There is far less here, than in many other studies of the same phenomenon, about religion and beliefs about witchcraft, and a lot more about the roles of women and men, and changes in the social and economic structures of Europe during the worst years of the witchcraze (1550-1750). Barstow sets the number of persons executed for witchcraft during that time at roughly 100,000, a lower figure than some other historians, and admittedly an estimate from incomplete sources. This does not mean she casts the witchcraze in a more positive light than others. In fact, she shows that a very large percentage of the accused and executed were women, and is careful to demonstrate the cloud of fear under which European women lived for those centuries, the nearly absolute lack of fairness or objectivity toward the accused, and the sexual sadism of the processes of interrogation and execution.
Why that time and that place? Barstow takes a multifactorial view. The roles and opportunities for European women had been narrowing for centuries (and would continue to narrow until well into the 19th century). The early rumblings of Capitalism were actually increasing the gap between rich and poor, and women who owned property but had no male protectors became especially vulnerable. Two religious movements, the Protestant Reformation and the Catholic Counter-Reformation, generated a drive toward orthodoxy that included formal control of sexual expression as well as of religious doctrine. Increasingly centralized religious and governmental power meant more intervention by authorities into local and private interactions. Witchcraft came to be seen as not merely heresy, but as a crime against the state.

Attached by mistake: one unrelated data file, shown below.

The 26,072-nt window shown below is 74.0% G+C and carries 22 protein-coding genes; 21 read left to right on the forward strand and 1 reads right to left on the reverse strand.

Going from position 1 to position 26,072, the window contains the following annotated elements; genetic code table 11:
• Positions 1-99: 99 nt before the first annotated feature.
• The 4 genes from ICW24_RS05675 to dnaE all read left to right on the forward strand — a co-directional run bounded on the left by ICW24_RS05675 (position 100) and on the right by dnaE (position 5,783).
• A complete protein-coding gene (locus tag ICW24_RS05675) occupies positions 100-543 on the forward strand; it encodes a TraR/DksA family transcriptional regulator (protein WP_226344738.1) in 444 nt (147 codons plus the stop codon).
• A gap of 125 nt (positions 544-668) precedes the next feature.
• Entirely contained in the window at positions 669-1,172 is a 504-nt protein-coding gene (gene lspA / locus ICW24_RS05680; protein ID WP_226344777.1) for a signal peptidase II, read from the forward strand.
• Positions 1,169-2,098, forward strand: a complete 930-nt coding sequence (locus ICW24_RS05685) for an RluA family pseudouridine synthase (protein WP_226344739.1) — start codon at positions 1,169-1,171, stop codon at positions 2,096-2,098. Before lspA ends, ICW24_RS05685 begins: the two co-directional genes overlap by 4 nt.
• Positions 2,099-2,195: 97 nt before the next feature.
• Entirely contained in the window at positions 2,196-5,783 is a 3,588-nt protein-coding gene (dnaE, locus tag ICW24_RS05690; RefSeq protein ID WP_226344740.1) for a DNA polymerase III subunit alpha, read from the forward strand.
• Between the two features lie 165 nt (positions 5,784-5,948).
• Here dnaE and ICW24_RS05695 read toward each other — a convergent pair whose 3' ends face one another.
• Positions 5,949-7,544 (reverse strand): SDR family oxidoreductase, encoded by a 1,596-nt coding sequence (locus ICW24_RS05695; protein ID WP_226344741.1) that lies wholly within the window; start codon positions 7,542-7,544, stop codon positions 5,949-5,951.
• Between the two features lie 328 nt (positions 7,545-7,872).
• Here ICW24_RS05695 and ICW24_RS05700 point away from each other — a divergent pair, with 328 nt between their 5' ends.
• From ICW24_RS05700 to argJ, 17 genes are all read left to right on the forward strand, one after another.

In a brief but fascinating analysis, Barstow points out that the era of the witchcraze corresponds roughly with the age during which Europeans enslaved Africans. This is no coincidence. Barstow writes (pp. 159-160):
“We need to see the similarities between all women in a patriarchal system and all persons in an unfree status . . . . free women and slaves of both sexes fell into many of the same categories in the eyes of early modern European men. Neither had control over what they produced, other than in exceptional circumstances, and their labor could be coerced. Both were seen by the law as children, as fictive minors who could be represented in court only by their masters/husbands. Both could legally be beaten, debased, and humiliated. When mistreated, both were impotent to gain help from others within their group, nor usually could their families help them.”
For readers interested in what early modern Europeans thought witches actually did and why, Kramer’s (ca. 1486) inquisitorial handbook Malleus Maleficarum (Hammer against Witches) is indispensable. A similar insider’s view of the Salem witch hunts can be found in Cotton Mather’s (ca. 1692) On Witchcraft. But the Malleus and On Witchcraft are products of their respective times and places, making no attempt to place paranoia about witchcraft in a social and historical context. Anne Barstow’s Witchcraze helps make sense of the nonsense.
Witchcraze: A New History of the European Witch Hunts, by Anne Llewellyn Barstow (1994). Pandora/HarperCollins; ISBN 0-06-2500049-X.